Eternity !—thou pleasing, dreadful thought !
Through what variety of untried being,
Through what new scenes and changes must we pass

? The wide, the unbounded prospect lies before me; But shadows, clouds, and darkness, rest upon it. Here will I hold. If there's a Power above us (And that there is, all Nature cries aloud Through all her works), He must delight in virtue: And that which He delights in must be happy.

But when ? or where? This world was made for Cæsar ? I'm weary of conjectures. This must end them.

[Laying his hand on his sword. Thus I am doubly armed. My death and life, My bane and antidote, are both before me. This in a moment brings me to an end ; But this informs me I shall never die. The soul, secured in her existence, smiles At the drawn dagger, and defies its point. The stars shall fade away, the sun himself Grow dim with age, and nature sink in years ; But thou shalt flourish in immortal youth, Unhurt amid the war of elements, The wreck of matter, and the crush of worlds !

TELL'S ADDRESS TO THE ALPS.

William Tell, BY SHERIDAN KNOWLES,

YE crags and peaks, I'm with you once again!
I hold to you the hands you first beheld
To show you they still are free. Methinks I hear
A spirit in your echoes answer me,
And bid your tenant welcome to his home
Again ! O sacred forms, how proud you look !
How high you lift your heads into the sky!
How huge you look ! how mighty and how free!
How do you look for all your bared brows
More gorgeously majestical than kings,
Whose loaded coronets exhaust the mines !
Ye are the things that tower, that shine-whose smile
Makes glad — whose frown is terrible—whose forms,
Robed or unrobed, do all the impress wear

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Of awe divine-whose subject never kneels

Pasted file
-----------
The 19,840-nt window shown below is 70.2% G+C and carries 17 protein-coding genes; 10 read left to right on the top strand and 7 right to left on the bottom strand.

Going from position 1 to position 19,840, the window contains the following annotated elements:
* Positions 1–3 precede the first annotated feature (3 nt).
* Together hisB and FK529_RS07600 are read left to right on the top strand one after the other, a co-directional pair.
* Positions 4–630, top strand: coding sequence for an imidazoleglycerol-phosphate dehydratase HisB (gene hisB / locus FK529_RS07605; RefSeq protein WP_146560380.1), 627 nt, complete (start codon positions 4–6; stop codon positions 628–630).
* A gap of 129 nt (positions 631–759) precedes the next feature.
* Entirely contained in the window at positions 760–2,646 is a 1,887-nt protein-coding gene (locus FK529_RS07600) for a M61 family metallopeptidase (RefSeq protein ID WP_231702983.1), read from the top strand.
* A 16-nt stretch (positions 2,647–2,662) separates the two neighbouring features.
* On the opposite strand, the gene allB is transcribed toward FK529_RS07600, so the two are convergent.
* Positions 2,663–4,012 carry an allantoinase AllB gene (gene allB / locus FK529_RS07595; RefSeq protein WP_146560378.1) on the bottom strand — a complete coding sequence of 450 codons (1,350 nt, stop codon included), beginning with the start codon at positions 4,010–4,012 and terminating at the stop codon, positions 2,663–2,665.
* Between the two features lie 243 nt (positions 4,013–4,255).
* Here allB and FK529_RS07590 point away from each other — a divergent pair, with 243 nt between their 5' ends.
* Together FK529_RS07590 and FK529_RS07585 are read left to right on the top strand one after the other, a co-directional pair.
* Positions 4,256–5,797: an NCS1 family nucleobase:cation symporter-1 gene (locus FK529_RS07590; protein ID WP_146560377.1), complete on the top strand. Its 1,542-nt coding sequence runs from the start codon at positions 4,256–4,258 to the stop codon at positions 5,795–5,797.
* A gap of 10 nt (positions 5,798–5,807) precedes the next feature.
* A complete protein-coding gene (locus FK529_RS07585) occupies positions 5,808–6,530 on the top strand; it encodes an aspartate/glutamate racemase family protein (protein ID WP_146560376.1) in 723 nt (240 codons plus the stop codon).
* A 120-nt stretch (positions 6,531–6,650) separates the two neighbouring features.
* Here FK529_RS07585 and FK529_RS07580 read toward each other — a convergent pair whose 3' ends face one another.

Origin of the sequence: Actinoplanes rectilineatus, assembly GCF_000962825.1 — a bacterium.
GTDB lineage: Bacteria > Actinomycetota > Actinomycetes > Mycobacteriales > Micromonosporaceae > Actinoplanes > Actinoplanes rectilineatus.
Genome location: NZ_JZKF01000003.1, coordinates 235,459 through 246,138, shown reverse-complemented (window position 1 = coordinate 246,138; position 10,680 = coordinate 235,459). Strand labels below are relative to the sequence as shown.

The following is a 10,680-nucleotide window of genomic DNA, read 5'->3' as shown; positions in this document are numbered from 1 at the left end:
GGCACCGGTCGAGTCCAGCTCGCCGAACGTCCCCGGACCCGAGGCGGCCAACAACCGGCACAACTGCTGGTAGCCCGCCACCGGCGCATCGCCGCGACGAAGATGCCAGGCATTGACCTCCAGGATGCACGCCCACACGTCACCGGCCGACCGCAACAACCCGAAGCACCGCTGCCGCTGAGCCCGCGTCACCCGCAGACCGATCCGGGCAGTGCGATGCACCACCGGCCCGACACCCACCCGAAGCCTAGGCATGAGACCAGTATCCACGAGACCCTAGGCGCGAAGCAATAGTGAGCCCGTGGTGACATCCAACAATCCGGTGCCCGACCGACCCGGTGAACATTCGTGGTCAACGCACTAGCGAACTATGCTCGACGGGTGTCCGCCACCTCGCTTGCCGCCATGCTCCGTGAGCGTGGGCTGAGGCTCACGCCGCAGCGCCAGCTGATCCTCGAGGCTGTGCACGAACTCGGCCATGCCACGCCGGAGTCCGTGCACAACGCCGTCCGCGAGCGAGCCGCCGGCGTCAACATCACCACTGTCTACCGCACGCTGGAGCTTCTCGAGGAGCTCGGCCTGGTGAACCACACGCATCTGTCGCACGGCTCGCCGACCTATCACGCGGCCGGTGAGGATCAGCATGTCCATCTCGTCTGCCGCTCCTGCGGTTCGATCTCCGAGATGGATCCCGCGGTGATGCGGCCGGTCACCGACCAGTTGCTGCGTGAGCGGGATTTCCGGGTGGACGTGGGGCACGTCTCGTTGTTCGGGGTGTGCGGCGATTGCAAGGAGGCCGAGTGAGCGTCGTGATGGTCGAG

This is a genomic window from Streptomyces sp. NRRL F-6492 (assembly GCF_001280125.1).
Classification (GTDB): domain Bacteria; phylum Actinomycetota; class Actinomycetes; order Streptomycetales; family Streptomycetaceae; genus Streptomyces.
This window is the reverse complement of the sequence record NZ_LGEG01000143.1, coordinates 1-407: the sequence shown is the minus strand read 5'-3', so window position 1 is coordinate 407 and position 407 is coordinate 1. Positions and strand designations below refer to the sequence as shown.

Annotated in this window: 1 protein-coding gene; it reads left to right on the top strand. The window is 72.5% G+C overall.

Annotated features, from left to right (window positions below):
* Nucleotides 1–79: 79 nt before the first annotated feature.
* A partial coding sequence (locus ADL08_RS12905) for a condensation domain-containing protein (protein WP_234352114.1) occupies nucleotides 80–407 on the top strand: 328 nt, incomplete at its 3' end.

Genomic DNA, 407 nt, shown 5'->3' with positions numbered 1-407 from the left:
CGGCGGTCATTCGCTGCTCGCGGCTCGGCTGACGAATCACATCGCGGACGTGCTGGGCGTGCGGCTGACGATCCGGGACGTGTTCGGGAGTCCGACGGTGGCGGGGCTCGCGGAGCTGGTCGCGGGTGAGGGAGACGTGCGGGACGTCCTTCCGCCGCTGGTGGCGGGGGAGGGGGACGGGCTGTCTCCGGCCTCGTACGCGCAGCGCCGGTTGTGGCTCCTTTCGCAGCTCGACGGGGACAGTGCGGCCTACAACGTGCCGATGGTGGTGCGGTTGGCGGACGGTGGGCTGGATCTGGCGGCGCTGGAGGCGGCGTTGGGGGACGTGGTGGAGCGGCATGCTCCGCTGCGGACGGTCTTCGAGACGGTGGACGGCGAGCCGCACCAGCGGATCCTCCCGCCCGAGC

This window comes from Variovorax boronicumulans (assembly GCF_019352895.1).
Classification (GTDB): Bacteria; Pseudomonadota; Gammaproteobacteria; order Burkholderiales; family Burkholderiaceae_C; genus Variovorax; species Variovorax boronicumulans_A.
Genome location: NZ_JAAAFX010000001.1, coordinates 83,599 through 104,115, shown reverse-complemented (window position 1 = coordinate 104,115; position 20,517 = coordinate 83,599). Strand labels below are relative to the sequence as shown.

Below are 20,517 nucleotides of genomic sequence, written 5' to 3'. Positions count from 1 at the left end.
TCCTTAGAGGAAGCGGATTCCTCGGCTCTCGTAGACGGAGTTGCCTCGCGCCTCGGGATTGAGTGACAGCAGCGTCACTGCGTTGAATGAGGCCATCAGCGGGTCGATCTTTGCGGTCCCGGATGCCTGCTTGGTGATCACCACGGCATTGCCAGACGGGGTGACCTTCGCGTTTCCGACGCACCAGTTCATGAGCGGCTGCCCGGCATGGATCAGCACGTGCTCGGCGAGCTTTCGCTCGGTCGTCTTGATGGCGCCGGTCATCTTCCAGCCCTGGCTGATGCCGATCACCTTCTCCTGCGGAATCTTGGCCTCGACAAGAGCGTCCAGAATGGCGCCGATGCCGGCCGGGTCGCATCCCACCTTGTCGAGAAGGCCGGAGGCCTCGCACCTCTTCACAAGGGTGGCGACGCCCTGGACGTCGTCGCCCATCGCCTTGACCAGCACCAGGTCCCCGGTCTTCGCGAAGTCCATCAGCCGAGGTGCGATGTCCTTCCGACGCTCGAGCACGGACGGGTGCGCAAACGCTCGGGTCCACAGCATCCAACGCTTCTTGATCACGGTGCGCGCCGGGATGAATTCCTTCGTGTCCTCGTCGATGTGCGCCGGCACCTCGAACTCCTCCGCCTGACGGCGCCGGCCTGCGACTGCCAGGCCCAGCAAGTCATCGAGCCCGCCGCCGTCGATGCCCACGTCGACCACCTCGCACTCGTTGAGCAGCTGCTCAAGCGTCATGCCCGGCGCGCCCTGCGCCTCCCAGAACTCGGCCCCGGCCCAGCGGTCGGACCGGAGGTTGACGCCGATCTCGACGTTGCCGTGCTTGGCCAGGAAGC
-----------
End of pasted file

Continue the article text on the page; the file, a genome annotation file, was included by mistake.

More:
In mockery, because it is your boast
To keep him free! Ye guards of liberty,
I'm with you once again! I hold my hands to you
To show they still are free! I rush to you
As though I could embrace you !

Scaling yonder peak,
I saw an eagle wheeling near its brow.
O'er the abyss his broad expanded wings
Lay calm and motionless upon the air,
As if he floated there without their aid,
By the sole act of his unlorded will
That buoyed him proudly up. Instinctively
I bent my bow ; yet kept he rounding still
His airy circle, as in the delight
Of measuring the ample range beneath
And round about : absorbed, he heeded not
The death that threatened him— I could not shoot,
'Twas liberty. I turned my bow aside
And let him soar away.

When I wedded thee The land was free !-0 with what pride, I used To walk these hills, and look up to my God And bless Him that it was so !- It was free! From end to end, from cliff to lake, 'twas free! Free as our torrents are, that leap our rocks, And plough our valleys, without asking leave; Or as our peaks, that wear their caps of snow, In very presence of the regal sun ! How happy was I in it then !- I loved Its very storms !-Yes, Emma !—I have sat In my boat, at night, when down the mountain gorge The wind came, roaring—sat in it, and eyed The thunder breaking from his cloud, and smiled To see him shake his lightnings o'er my head, And think I had no master, save his own! You know the jutting cliff, round which a track